So create a portfolio around the subject you’re passionate about. That’s where it starts. You then want to share it, whether through social media, your own site, another portal or even a pdf you send to your wish list of clients. This work becomes your identity. This is how people store you in their brains; the work you do, your style and how you work. With people, I mean your mum and dad, your friends, prospects, editors, marketing managers, decision makers… everyone who sees your work. They’re the ones talking about you and they push new work your way, so they need to sing the right song, right? Let’s say your passion is food. You love making visual art around food. You share this in the hope of getting work that allows you to do more food projects. Those around you only know you as the food creative so logically word of mouth heads in the right direction. When the phone rings, it’s a job right down your alley.

Having said that, at the beginning, you do need to keep it real so if you get a call to work on something different (or not your specialty) in exchange for cold, hard cash, don’t necessarily turn it down because it deviates from your passion. If it’s a decent gig, think about how you might use it to grow and pay for new gear… take the job, deliver great work (no shortcuts), pocket the cash and then make little or no noise. We’ve all done this. Just stay low profile about it.

Now what if that work grows? You now need to think about some long-term implications. Cash may motivate but doesn’t rule all. How important is taking the gig versus spending your time promoting the area where your passion really lies? If you take the job, do you confuse your audience? One way to minimize confusion is to ensure your online presence is only filled with the work you’re passionate about.  Where your energy goes, your focus goes. Again what you talk about is what you get.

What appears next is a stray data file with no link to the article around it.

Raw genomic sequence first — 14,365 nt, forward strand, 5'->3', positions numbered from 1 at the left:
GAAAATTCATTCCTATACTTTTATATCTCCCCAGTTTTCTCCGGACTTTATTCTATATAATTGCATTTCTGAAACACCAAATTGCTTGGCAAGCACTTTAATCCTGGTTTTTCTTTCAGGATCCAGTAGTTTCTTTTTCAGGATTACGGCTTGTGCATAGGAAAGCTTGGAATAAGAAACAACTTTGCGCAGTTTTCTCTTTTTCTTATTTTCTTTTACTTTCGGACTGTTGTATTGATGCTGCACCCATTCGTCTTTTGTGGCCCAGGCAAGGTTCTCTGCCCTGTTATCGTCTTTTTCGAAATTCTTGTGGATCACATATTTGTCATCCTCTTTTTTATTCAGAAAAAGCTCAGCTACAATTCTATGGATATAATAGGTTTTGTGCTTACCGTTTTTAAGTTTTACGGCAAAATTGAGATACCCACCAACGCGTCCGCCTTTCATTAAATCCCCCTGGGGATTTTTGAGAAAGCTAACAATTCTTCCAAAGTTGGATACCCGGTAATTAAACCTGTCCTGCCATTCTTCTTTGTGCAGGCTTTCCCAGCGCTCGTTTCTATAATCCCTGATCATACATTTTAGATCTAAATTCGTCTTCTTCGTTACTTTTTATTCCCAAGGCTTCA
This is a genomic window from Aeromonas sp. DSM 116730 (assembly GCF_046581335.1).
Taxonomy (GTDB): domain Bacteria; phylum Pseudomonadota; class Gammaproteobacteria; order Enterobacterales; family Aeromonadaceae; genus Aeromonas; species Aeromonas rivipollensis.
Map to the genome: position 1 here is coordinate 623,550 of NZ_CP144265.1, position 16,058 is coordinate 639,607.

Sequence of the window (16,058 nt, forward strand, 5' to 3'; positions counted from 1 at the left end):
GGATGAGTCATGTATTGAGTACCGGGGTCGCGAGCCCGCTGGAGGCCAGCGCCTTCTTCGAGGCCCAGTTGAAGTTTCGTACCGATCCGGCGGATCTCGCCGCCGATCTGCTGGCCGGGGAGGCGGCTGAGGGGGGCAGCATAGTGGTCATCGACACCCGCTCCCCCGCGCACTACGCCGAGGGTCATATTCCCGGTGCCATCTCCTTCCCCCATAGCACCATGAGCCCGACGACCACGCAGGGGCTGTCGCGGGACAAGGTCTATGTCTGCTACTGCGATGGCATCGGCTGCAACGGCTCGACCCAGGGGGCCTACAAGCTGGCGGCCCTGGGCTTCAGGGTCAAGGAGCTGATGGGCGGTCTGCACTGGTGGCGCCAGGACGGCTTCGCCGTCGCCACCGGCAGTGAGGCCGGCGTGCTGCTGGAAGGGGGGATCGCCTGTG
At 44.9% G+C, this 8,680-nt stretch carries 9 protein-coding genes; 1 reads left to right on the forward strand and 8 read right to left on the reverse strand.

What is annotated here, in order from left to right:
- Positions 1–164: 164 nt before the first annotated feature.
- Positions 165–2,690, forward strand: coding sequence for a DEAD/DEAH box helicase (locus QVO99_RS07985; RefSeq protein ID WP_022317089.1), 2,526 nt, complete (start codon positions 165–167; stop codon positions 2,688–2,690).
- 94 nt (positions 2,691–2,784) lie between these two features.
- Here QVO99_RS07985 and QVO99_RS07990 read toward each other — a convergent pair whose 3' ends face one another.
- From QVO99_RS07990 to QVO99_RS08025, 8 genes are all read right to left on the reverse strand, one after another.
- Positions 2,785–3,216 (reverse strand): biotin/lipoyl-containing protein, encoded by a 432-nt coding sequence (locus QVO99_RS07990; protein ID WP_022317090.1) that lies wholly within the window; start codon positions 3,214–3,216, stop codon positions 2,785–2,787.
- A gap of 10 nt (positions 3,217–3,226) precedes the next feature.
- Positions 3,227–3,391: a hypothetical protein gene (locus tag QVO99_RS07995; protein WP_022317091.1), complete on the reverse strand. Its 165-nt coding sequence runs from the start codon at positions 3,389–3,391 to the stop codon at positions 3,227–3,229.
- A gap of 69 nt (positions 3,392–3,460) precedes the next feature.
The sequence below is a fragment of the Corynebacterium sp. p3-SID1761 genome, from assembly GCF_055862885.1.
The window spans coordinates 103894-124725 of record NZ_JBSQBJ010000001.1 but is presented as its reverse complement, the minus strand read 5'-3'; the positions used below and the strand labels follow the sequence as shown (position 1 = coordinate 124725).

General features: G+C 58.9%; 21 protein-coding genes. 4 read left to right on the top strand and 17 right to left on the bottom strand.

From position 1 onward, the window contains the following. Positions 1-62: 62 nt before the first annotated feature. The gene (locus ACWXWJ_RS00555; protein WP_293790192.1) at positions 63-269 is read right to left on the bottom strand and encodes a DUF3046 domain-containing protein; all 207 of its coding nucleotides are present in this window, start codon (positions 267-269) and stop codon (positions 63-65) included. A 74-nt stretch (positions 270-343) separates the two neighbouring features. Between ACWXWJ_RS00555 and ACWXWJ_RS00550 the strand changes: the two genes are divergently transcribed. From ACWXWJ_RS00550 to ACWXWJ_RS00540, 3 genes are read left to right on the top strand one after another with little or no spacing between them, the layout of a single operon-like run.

1. Personal work is powerful

Big clients or brands rarely book you to do a project that allows you to experiment with anything new. Why? Because the bigger the production, the more clients and different agencies get involved and all too often, decision makers want to play it safe. It’s a game of risk management. So don’t bet on the call for an experimental gig. Instead, go out and create those opportunities yourself. This is what I call personal work. No clients, no brief, just collaboration with amazing people and the freedom to explore. I love my personal work. It allows me to experiment with new gear, build relationships and strengthen my portfolio. I sometimes do it to support an agency pitch or sponsorship proposal. It definitely helps when knocking on doors, with the aim of producing similar (and paid) work for clients. Forget fake it till you make it. Rather, create it to promote it.

Doing personal work should be fun and stretch you both creatively and technically. It calls for high energy and laughter on set. For those on the other side of the lens, it helps them build some nice visual content and tell stories of their own. My ‘Project Pause’ and ‘The Curiosity Film Series’ are personal projects where I share interesting stories. Project Pause is about inspiring people to spend more time in nature, away from the digital rat race we life in. Curiosity Series is about creating short films allowing interesting people to voice their stories and share their passions. I’ve no clear plan on where they’ll lead to, but I really enjoy the process and it feels like the right content to produce.

  1. Be fair in business and with people

What is your driving force to get up every morning? For me, it’s about creating impact and value, to produce art and share stories that move people. And I’m blessed to make a good living doing this. Yes … we should make a living from the skills we offer in exchange for a fee that is fair. Value your work. Your art should come with a price tag. Quality clients understand that. How much you charge is up to you but consider the product you offer and its market value. Don’t compete on price but rather compete with unique work, your style, your vision and how you deal with people. Again, quality clients appreciate that. Over the years, my fees have increased as productions got bigger and artwork more complex. Some clients have stayed on board, others haven’t. I would far rather lose clients due to my fees rather than poor delivery and if budget is a real struggle, I’d rather do a gig for free and work on my own terms than come in crazy cheap and be at the client’s mercy. Chase Jarvis wrote an interesting post here about decision making… how to validate (new) work by using three criteria, of which at least two need to be matched. It’s a good read.